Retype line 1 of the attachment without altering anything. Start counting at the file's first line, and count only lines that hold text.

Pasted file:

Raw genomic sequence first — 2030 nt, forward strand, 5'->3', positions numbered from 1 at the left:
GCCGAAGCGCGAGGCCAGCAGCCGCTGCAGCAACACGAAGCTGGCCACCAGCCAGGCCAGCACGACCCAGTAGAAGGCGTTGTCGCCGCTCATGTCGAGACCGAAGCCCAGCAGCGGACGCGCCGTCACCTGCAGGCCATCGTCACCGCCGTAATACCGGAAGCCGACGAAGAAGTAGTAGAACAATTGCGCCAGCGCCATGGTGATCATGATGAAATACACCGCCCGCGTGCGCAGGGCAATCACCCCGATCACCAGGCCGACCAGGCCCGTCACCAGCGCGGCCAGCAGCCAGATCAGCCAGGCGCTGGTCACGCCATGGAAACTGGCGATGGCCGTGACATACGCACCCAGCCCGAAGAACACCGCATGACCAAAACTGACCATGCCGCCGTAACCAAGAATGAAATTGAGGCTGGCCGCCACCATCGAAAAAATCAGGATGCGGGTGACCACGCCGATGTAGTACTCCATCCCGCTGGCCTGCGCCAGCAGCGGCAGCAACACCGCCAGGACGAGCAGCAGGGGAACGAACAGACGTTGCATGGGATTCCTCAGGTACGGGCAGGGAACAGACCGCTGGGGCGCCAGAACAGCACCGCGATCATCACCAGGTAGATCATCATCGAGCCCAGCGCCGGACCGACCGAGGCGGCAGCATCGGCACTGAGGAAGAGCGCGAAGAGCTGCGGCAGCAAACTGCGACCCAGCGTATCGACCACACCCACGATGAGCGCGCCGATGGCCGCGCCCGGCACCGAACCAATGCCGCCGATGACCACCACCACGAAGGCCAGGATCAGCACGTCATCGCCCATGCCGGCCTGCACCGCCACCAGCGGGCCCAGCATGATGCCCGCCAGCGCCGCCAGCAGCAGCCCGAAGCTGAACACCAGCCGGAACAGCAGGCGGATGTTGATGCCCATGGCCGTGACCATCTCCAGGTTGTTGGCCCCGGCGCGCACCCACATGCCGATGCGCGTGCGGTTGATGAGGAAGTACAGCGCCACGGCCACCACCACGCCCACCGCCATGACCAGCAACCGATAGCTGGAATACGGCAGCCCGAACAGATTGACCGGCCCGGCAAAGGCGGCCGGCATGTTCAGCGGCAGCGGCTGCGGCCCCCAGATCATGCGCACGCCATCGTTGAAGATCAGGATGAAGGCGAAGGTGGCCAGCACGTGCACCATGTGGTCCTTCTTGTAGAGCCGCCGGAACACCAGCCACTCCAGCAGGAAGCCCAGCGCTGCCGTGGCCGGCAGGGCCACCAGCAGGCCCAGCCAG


Raw genomic sequence first — 2030 nt, forward strand, 5'->3', positions numbered from 1 at the left: